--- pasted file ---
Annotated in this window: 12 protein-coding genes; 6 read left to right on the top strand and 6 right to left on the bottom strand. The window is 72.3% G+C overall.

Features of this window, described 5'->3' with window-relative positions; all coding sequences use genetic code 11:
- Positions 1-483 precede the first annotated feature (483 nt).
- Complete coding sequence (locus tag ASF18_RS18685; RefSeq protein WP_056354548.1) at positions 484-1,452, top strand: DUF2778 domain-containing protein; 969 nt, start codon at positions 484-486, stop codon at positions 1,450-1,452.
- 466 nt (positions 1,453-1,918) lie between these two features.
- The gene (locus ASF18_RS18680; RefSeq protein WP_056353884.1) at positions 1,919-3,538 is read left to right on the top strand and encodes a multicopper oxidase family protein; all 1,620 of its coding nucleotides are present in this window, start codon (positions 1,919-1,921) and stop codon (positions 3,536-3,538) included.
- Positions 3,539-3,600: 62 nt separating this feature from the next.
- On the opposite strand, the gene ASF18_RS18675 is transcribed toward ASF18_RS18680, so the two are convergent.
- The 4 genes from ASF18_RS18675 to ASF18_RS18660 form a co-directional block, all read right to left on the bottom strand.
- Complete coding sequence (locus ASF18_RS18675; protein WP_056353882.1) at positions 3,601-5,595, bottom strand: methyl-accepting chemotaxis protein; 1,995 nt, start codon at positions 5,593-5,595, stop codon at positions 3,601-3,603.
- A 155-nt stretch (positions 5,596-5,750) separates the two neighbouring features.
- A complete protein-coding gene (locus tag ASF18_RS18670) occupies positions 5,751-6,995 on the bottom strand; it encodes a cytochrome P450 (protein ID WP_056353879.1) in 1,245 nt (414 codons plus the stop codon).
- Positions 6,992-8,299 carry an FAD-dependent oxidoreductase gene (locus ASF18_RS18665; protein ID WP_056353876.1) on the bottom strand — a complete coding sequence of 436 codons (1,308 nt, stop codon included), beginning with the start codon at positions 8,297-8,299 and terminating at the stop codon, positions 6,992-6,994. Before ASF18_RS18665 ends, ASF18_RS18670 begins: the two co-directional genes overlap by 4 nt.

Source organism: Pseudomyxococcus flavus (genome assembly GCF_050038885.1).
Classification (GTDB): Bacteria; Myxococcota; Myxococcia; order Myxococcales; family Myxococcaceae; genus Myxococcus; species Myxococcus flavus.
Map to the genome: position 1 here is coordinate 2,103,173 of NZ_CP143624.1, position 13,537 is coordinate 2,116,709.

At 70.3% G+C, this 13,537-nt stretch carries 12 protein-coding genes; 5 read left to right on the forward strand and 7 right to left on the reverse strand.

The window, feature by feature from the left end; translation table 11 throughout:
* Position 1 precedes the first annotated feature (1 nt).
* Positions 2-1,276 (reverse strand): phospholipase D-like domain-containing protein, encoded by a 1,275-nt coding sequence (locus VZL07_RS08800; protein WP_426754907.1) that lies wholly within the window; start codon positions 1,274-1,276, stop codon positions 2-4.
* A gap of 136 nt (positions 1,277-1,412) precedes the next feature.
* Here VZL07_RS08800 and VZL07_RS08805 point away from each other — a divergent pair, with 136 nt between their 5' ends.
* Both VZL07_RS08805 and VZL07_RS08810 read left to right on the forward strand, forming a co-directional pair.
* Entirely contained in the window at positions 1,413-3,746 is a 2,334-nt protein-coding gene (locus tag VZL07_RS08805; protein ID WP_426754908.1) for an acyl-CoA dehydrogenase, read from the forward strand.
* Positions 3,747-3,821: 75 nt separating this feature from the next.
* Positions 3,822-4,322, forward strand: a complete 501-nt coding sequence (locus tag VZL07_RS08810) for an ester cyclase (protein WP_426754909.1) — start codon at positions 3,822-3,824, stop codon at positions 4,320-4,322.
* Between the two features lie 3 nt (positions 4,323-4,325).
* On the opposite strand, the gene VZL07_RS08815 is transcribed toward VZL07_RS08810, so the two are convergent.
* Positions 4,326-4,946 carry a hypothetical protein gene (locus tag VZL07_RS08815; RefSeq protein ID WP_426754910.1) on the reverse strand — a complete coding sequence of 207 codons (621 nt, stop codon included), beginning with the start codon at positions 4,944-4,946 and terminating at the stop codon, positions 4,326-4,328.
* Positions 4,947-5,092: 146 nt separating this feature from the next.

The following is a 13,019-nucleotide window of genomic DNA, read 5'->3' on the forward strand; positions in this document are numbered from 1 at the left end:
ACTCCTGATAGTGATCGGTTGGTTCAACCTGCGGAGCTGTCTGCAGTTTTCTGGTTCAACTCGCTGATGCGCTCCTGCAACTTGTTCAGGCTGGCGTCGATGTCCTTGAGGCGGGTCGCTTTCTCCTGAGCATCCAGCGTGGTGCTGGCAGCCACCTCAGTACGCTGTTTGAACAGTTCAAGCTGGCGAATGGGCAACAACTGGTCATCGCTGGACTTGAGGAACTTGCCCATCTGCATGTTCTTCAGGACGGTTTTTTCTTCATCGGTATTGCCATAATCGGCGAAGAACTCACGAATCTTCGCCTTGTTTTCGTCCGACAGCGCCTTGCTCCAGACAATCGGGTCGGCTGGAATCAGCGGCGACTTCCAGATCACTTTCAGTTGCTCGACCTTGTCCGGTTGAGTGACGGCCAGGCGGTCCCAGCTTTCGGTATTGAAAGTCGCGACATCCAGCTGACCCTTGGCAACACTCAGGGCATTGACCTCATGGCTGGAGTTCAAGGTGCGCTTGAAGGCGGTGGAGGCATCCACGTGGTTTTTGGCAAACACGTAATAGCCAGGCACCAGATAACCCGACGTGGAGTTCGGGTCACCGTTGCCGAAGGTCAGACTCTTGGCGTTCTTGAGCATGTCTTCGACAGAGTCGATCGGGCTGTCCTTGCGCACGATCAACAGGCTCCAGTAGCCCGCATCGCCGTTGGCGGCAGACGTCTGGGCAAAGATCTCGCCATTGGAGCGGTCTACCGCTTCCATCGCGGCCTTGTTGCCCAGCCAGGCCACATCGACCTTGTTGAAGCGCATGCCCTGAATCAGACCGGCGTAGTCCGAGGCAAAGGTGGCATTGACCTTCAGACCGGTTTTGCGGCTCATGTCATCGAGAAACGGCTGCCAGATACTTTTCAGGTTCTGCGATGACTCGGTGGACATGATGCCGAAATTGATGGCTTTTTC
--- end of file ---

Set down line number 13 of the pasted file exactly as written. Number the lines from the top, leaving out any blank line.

- Positions 6,992-8,299 carry an FAD-dependent oxidoreductase gene (locus ASF18_RS18665; protein ID WP_056353876.1) on the bottom strand — a complete coding sequence of 436 codons (1,308 nt, stop codon included), beginning with the start codon at positions 8,297-8,299 and terminating at the stop codon, positions 6,992-6,994. Before ASF18_RS18665 ends, ASF18_RS18670 begins: the two co-directional genes overlap by 4 nt.